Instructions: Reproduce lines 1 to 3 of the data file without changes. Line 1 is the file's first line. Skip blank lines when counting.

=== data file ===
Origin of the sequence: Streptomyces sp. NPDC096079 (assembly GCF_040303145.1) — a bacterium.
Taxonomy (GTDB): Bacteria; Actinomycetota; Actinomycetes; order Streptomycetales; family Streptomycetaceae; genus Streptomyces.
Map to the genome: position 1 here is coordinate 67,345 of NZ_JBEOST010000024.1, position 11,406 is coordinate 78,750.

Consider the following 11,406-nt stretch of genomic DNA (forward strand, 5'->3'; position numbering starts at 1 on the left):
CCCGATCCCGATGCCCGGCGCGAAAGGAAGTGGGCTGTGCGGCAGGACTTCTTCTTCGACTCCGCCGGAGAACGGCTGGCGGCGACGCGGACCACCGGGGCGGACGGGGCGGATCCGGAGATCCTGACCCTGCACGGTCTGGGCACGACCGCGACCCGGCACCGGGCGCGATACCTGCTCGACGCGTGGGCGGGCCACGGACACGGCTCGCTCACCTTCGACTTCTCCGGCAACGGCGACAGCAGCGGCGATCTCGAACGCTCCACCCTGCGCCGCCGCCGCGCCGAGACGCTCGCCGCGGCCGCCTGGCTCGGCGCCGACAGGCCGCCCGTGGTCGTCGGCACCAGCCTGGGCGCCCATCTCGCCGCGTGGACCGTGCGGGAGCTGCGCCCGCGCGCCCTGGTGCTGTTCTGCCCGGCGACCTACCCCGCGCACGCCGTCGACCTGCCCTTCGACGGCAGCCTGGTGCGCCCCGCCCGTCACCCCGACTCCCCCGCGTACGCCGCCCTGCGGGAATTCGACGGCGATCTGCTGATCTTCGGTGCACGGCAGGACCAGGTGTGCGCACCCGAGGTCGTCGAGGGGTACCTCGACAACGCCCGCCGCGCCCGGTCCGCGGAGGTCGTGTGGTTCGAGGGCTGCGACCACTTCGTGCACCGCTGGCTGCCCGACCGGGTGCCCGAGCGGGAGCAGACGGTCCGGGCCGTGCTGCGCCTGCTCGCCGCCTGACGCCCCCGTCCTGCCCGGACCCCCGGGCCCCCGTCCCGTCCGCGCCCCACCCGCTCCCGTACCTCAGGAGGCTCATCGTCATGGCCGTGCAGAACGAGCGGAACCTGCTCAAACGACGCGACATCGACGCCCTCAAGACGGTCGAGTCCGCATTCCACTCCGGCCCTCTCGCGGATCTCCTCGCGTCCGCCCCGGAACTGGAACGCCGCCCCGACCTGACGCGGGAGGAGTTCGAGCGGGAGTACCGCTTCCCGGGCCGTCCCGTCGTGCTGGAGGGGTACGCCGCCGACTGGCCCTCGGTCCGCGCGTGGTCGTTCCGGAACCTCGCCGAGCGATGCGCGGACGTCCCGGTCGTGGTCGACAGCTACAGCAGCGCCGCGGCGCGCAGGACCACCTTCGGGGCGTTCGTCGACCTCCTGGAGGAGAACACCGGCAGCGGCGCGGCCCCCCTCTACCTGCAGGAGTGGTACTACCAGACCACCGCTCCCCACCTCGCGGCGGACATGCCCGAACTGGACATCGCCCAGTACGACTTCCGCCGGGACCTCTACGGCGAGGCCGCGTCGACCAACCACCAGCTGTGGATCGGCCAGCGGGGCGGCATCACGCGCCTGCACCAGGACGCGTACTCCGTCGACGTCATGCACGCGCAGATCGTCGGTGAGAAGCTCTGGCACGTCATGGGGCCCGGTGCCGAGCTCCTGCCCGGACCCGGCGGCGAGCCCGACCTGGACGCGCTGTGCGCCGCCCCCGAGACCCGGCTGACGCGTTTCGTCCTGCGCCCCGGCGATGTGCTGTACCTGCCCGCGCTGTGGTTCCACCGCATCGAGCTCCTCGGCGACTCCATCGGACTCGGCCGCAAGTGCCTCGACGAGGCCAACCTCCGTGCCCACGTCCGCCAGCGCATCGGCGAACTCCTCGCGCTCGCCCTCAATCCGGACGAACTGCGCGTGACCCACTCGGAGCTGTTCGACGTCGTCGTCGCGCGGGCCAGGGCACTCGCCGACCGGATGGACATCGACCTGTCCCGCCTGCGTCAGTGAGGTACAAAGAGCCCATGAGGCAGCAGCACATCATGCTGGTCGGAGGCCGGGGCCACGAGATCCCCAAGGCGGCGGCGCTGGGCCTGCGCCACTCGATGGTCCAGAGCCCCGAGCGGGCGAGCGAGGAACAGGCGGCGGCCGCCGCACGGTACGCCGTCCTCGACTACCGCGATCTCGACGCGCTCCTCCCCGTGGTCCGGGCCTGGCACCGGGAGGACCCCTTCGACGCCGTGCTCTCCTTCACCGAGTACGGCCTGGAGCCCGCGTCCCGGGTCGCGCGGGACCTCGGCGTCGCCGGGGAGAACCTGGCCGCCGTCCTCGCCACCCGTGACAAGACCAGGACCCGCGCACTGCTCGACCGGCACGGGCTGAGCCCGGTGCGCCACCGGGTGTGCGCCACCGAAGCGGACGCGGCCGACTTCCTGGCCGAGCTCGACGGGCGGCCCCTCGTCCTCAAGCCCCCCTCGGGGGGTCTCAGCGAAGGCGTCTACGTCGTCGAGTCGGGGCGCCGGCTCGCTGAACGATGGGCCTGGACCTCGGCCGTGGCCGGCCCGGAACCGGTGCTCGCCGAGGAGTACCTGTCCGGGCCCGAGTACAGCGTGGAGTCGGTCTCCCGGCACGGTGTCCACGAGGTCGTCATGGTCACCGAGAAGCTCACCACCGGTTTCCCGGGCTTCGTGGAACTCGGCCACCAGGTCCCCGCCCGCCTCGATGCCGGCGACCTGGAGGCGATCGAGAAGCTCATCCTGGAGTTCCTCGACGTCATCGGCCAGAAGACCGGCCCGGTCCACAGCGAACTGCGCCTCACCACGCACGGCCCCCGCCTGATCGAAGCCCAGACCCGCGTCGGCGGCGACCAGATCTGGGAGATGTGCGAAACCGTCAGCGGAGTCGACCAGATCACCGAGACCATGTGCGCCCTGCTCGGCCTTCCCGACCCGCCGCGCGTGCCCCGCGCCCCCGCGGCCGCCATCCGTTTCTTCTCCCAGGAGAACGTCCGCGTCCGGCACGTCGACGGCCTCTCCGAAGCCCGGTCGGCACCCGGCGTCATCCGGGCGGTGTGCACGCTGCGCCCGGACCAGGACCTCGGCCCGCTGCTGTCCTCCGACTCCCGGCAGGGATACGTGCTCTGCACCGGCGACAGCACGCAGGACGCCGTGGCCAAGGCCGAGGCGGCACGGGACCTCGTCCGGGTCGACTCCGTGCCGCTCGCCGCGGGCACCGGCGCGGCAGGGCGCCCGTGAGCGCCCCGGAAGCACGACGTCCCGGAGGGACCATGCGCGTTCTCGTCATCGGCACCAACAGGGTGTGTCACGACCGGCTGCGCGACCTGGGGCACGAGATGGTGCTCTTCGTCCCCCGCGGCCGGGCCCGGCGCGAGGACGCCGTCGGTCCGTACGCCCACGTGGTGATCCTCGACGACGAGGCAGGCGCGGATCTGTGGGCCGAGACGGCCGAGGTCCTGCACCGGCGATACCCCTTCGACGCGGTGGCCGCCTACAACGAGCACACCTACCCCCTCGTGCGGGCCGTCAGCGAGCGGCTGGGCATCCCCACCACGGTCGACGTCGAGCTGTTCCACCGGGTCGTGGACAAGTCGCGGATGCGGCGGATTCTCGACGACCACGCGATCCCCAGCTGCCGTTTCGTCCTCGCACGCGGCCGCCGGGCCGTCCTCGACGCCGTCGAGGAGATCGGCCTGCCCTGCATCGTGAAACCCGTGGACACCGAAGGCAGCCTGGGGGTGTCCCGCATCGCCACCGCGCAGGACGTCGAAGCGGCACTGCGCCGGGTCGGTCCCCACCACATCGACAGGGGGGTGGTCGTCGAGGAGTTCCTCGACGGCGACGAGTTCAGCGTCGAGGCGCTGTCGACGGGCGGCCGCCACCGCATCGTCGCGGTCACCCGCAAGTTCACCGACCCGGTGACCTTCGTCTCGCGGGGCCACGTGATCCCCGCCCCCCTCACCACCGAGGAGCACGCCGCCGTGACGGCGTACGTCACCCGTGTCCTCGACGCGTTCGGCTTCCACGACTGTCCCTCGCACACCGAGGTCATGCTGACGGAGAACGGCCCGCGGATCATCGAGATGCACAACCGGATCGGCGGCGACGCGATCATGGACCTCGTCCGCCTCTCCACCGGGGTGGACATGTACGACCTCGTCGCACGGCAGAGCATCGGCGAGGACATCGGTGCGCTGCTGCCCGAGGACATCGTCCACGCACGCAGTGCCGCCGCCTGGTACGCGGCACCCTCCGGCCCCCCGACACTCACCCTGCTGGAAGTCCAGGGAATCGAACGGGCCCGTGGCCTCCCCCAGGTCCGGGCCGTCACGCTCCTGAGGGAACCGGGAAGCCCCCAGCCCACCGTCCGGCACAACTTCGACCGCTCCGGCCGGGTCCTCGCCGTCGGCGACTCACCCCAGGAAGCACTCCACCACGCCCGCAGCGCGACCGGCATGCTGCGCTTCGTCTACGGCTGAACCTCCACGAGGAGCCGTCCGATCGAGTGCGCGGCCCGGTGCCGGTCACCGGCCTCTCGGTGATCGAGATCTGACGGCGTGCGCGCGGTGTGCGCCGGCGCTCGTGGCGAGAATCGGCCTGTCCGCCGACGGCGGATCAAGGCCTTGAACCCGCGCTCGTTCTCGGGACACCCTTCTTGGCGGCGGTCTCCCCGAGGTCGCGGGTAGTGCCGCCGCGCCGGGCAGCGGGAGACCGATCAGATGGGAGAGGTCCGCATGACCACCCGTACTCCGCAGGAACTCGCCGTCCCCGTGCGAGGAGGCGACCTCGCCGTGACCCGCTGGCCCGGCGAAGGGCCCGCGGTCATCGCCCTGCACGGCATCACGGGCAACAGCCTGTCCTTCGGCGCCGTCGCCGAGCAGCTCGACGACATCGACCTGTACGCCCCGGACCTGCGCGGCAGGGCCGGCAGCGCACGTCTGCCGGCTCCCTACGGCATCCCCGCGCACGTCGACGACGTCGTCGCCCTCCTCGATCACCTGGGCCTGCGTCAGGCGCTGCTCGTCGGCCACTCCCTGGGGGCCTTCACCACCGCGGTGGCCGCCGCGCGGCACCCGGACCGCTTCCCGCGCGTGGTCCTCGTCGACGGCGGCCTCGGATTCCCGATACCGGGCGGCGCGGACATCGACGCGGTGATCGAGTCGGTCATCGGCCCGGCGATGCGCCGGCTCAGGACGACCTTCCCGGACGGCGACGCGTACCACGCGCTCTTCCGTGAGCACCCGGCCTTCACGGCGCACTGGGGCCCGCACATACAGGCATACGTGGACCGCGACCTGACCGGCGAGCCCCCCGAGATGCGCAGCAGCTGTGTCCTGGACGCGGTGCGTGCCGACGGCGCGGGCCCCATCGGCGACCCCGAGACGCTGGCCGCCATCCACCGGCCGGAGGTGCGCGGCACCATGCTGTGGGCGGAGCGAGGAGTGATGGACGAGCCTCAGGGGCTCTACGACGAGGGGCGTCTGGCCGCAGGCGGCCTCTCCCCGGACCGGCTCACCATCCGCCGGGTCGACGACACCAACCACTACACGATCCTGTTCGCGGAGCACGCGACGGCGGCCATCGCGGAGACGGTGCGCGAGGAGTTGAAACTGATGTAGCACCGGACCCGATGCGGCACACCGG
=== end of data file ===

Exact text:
Origin of the sequence: Streptomyces sp. NPDC096079 (assembly GCF_040303145.1) — a bacterium.
Taxonomy (GTDB): Bacteria; Actinomycetota; Actinomycetes; order Streptomycetales; family Streptomycetaceae; genus Streptomyces.
Map to the genome: position 1 here is coordinate 67,345 of NZ_JBEOST010000024.1, position 11,406 is coordinate 78,750.